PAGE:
Meet The Teach: Laksmi Scalise
Over the last 40 years, Laksmi Scalise has been involved in almost all of the healing arts,
studying everything from chakra balancing, theosophy, and dowsing, to crystals, reiki, and sound healing—and having a blast along the way. She has a unique way of bringing all of that energy into her yoga classes, which students often call magical, healing, and transformational.
Recently, she has added "gong master" to her list of yogic titles. Leading gong-bath-style workshops at the Integral Yoga Institute, Scalise immerses you in the gong's healing and mysterious vibrations, while you do absolutely nothing but lie on your mat and soak it all up.
YogaCity NYC's Dar Dowling caught up with Scalise to learn more about her journey from yoga student to yoga teacher, and now, gong master.
Dar Dowling: How did you get started on the gong path?
Laksmi Scalise: Grand Gong Master Don Conreaux was leading a gong bath at Integral, and I was the karma yogi for the event. I fell in love with the gong from the moment I heard it, and was very interested in learning more.
Afterwards, Chandra, the manager at IYI, asked me to staff the gong training Don was doing. It was as if the universe, or divine, was leading me to the gong. Playing the gong was like coming home for me, and it wasn't long before the gong was playing me.
DD: How did you start using the singing bowls along with the gong?
LS: During the training, I also discovered the singing bowls. One of the students brought in a huge set of bowls, and I loved the sound and vibrations they released. I realized that they, and the gong, could easily be integrated into a yoga class. While the gong has a more intense sound, the bowls offer a gentler tone and vibration, helping the body to align more easily. They also help the student go deeper into postures and deeper into themselves during the class.
If a gong is already in the room where I'm teaching, I will gong as students come in or leave, and at certain points during the class. During restorative yoga classes and other kinds of workshops, I play the singing bowls because the sound works well with the flow of the class.
DD: Do you use them anywhere else?
LS: Yes, I am also an energy healer specializing in chakra balancing, and I have started using the singing bowls and tuning forks during those sessions because the vibrations they generate help bring the body into balance.
DD: What was your first gong bath as a player like?
LS: When Don would have a gong bath for the Equinox and the Solstice at IYI, his students would come and play with him – and that's how I got my start. It’s an amazingly exhilarating experience to play at a gong bath – and completely healing for the player and the people in the bath or workshop. I have to lose my ego in order to become an instrument of the gong or the divine while I play. Now I have started leading gong baths with other yogi's and gongsters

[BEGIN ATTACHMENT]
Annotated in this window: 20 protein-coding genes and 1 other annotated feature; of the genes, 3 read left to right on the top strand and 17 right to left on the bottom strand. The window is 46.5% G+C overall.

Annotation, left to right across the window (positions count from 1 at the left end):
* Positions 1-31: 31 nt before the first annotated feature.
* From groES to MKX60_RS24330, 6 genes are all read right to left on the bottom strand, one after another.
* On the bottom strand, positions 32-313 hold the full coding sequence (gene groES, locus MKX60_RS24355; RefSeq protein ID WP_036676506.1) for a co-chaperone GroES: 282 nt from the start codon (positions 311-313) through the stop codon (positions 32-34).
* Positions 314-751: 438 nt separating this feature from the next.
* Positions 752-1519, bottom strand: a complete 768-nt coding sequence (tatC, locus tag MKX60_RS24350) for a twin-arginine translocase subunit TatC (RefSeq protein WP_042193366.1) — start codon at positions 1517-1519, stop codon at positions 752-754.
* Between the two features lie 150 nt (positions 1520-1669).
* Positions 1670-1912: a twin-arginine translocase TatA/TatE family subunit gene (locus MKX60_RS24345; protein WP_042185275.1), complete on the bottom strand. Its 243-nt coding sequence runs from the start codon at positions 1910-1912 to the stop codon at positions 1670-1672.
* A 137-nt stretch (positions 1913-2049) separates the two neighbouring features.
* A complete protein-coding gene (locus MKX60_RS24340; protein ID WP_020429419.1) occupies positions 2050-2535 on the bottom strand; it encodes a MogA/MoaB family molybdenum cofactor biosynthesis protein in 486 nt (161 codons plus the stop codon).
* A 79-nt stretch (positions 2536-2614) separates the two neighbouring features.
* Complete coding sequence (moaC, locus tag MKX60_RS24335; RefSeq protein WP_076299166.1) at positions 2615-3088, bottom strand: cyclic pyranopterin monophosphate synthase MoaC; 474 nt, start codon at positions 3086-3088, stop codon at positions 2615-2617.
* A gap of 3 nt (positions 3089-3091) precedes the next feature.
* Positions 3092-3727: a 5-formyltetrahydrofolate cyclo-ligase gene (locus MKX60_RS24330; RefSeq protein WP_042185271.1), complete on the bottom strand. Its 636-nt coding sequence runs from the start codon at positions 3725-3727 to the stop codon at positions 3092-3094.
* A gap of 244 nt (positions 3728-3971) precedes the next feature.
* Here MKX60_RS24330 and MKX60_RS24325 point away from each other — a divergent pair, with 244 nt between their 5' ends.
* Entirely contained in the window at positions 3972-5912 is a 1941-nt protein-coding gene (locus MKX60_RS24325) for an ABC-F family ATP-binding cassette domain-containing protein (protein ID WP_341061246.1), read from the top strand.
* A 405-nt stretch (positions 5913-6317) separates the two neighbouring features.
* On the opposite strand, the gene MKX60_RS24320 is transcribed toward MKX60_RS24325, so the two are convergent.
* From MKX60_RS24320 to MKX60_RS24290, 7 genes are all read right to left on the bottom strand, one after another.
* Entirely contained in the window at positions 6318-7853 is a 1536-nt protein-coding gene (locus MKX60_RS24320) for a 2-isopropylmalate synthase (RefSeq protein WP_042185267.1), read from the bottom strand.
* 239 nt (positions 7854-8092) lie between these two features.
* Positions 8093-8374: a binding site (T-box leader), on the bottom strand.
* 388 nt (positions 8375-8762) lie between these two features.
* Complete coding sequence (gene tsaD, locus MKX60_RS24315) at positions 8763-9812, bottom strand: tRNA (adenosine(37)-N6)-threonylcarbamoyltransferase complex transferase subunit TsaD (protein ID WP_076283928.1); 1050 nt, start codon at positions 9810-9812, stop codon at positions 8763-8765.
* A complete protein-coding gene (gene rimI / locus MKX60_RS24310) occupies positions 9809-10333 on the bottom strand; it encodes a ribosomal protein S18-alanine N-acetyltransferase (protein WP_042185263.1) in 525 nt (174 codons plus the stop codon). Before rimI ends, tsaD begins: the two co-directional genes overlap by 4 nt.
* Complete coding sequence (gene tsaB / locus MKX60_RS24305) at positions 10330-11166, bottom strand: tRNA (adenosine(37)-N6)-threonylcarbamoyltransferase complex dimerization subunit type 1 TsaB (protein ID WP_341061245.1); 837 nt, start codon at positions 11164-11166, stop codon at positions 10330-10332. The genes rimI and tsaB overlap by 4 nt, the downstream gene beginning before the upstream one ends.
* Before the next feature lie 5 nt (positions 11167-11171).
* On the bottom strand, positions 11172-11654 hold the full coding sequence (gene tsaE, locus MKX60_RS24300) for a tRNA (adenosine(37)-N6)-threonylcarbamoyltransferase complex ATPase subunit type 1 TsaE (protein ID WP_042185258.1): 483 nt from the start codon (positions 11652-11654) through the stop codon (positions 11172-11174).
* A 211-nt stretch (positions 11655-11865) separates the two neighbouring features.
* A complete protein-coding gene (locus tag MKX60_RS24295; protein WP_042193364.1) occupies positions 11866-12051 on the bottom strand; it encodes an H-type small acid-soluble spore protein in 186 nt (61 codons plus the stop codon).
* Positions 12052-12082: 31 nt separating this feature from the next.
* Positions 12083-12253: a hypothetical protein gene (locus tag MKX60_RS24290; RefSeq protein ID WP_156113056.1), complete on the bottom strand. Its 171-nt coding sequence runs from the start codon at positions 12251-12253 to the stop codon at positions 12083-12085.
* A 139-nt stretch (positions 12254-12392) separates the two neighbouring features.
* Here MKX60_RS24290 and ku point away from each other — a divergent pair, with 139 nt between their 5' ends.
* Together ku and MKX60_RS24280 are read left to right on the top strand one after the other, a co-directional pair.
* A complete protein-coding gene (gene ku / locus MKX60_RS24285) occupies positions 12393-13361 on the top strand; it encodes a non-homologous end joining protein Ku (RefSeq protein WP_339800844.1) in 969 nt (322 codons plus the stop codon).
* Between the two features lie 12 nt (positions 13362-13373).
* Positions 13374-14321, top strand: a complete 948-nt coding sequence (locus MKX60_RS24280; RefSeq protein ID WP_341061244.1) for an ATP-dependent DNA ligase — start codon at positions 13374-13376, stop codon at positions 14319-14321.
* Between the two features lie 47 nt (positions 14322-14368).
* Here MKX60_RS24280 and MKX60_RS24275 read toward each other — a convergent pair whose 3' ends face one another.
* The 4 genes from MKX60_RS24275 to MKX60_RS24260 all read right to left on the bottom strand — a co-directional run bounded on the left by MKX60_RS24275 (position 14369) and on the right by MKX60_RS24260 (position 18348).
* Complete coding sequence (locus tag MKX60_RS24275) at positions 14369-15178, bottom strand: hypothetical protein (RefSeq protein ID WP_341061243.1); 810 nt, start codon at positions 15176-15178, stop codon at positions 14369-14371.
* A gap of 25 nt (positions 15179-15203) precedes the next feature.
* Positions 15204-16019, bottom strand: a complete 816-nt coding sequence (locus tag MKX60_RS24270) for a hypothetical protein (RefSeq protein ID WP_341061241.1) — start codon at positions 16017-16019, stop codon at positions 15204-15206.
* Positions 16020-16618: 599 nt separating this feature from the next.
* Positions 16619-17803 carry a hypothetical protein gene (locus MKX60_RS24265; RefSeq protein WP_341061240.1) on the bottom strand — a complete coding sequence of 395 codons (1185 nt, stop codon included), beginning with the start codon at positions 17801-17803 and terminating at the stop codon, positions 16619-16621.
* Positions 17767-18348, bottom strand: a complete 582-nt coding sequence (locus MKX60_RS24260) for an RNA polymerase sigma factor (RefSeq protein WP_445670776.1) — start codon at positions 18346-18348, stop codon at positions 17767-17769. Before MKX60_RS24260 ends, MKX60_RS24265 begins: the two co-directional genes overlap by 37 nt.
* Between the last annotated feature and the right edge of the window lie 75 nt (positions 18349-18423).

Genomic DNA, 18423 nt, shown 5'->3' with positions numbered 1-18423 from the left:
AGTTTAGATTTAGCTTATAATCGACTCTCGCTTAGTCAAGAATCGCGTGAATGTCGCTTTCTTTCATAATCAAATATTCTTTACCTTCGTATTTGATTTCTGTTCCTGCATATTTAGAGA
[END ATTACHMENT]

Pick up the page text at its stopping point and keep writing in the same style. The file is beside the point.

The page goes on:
DD: When did you start yoga?
LS: My first experience with yoga was when I was 20. It actually all started in my living room in front of the TV doing poses along with Richard Hittleman, who had a TV show. Four years later I started looking for a teacher, and through a friend I found Swami Bua, who was an amazing yogi. He offered a totally old school approach, which I loved– there were no mats so we used bath mats, and it was at a time way before anyone was being certified to teach yoga.
Swami Bua taught us yoga, but he would also cook for us, making fabulous Indian meals, and then we would eat and talk about all things yoga. I studied with him until 1983 and would teach classes when he was out of town. But then life got in the way, and I fell out of yoga, although I was still interested in anything metaphysical, including learning about astrology, chakra balancing, theosophy, dowsing, crystals, reiki and other healing arts.
DD: What brought you back to yoga?
LS: I had been very ill with Cushings Disease, and started doing hospital bed yoga, which was the first time in many years that I had a regular yoga practice. When I got better I went to the YMCA, where I met my friend Sumati, a yoga teacher, and she took me to the Integral Yoga Institute. I loved it there, it reminded me of those early years of doing yoga, since Swami Satchidananda and Swami Bua are both disciples of Master Shivananda – the rest is history.
DD: Do you have any gong baths or workshops coming up?
LS: Yes, I'll be playing the the singing bowls, or rather they'll be playing me, at a restorative yoga workshop with Tara Dhyani Purswani on May 19th at Integral, and I'll be leading a gong bath with Lois Harrison on July 15th, called Cosmic Soul Journey, there as well. I have some other events coming up this summer too, including Yin Yoga and The Tibetan Bowls with Bhairavi Andrea Downs. For more information people can email me at firstname.lastname@example.org or on Facebook.